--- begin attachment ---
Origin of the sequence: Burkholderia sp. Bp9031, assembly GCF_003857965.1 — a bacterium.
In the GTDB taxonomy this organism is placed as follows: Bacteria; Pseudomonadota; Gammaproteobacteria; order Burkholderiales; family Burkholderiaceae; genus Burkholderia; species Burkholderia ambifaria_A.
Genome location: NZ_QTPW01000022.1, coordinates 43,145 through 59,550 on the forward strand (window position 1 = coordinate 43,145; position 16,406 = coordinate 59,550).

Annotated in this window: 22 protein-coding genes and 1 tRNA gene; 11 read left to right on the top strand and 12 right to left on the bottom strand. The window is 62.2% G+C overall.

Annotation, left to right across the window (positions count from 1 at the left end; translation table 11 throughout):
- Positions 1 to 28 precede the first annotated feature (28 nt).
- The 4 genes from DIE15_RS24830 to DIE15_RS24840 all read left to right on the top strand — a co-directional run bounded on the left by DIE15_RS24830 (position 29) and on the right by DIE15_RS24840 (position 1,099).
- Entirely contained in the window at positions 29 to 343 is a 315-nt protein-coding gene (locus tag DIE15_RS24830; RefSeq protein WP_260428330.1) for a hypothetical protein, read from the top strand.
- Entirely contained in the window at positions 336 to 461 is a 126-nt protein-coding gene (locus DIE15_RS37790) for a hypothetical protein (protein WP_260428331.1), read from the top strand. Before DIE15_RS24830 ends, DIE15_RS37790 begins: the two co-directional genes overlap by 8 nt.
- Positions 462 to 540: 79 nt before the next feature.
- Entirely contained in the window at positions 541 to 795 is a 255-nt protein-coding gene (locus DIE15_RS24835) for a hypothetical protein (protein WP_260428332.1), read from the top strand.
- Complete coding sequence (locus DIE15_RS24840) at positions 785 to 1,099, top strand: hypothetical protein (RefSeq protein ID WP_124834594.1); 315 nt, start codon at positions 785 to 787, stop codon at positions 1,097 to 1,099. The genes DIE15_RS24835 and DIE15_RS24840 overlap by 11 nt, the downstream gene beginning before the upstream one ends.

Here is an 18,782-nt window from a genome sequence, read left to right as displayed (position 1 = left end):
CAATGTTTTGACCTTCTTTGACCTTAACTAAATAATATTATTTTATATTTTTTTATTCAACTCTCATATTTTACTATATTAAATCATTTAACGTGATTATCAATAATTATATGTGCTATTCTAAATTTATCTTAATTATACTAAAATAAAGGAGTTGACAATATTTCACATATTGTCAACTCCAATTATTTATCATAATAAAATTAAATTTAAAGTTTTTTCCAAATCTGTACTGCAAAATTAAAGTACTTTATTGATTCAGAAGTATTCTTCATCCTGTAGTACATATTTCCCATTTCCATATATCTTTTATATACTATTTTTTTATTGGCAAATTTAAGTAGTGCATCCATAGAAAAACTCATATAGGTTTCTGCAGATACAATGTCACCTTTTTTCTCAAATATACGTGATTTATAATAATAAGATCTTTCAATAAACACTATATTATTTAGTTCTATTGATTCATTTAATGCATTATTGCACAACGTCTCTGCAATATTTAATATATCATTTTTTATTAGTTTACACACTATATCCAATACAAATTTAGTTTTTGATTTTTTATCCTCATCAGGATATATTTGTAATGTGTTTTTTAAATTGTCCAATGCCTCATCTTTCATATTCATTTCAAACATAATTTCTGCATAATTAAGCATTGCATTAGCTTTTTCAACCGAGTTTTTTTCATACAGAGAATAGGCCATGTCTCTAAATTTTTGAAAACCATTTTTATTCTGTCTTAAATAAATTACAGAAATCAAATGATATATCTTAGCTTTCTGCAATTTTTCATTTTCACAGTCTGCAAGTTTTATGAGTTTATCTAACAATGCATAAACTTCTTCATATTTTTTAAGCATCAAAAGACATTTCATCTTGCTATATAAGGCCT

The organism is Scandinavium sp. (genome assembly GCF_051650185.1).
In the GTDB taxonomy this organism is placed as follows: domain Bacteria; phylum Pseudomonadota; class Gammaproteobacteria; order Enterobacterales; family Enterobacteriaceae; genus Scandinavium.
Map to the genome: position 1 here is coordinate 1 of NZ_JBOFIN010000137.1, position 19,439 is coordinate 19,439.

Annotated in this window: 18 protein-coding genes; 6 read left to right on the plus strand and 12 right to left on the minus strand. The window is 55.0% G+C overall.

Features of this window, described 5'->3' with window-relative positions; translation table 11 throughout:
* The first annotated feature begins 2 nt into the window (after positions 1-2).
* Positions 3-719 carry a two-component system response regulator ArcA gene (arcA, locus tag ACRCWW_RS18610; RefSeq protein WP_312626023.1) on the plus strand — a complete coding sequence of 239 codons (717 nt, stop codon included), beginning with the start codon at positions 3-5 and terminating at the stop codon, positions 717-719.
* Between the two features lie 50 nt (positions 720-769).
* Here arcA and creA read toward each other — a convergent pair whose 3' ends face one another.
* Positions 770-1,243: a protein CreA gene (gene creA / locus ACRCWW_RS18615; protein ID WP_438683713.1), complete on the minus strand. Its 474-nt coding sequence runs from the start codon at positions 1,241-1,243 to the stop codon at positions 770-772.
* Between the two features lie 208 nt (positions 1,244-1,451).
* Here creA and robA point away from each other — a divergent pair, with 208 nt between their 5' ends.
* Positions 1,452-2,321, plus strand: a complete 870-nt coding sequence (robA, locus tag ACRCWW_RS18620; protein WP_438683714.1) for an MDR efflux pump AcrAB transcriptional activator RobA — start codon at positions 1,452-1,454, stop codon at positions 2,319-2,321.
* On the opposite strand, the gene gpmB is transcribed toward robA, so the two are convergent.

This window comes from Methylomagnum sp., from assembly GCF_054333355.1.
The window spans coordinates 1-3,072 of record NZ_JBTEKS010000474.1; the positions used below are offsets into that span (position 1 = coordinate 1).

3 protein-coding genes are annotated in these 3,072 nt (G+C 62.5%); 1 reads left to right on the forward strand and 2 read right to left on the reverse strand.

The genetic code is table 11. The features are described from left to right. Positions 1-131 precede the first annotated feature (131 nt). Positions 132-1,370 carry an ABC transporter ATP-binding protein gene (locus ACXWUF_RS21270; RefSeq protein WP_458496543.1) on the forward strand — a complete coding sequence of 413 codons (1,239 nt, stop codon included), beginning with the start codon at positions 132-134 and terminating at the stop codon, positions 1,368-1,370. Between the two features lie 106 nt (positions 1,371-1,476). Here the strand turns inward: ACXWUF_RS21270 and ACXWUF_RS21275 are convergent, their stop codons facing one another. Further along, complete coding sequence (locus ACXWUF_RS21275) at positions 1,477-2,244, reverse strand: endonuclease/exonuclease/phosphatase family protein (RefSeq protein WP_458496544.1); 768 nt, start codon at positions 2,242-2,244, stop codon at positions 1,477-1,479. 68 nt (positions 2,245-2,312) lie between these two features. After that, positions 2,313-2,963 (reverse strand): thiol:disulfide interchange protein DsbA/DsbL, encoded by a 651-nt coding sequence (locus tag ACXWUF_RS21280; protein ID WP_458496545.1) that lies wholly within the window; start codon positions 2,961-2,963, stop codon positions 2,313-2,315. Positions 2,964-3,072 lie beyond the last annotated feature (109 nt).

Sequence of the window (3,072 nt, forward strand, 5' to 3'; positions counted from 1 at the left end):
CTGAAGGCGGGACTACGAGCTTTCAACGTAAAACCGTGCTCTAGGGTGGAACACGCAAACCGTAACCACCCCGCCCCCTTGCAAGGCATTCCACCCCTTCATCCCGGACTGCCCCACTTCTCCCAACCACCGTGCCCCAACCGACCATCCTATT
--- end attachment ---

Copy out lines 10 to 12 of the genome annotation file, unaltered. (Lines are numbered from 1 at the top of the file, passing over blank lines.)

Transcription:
- Positions 462 to 540: 79 nt before the next feature.
- Entirely contained in the window at positions 541 to 795 is a 255-nt protein-coding gene (locus DIE15_RS24835) for a hypothetical protein (protein WP_260428332.1), read from the top strand.
- Complete coding sequence (locus DIE15_RS24840) at positions 785 to 1,099, top strand: hypothetical protein (RefSeq protein ID WP_124834594.1); 315 nt, start codon at positions 785 to 787, stop codon at positions 1,097 to 1,099. The genes DIE15_RS24835 and DIE15_RS24840 overlap by 11 nt, the downstream gene beginning before the upstream one ends.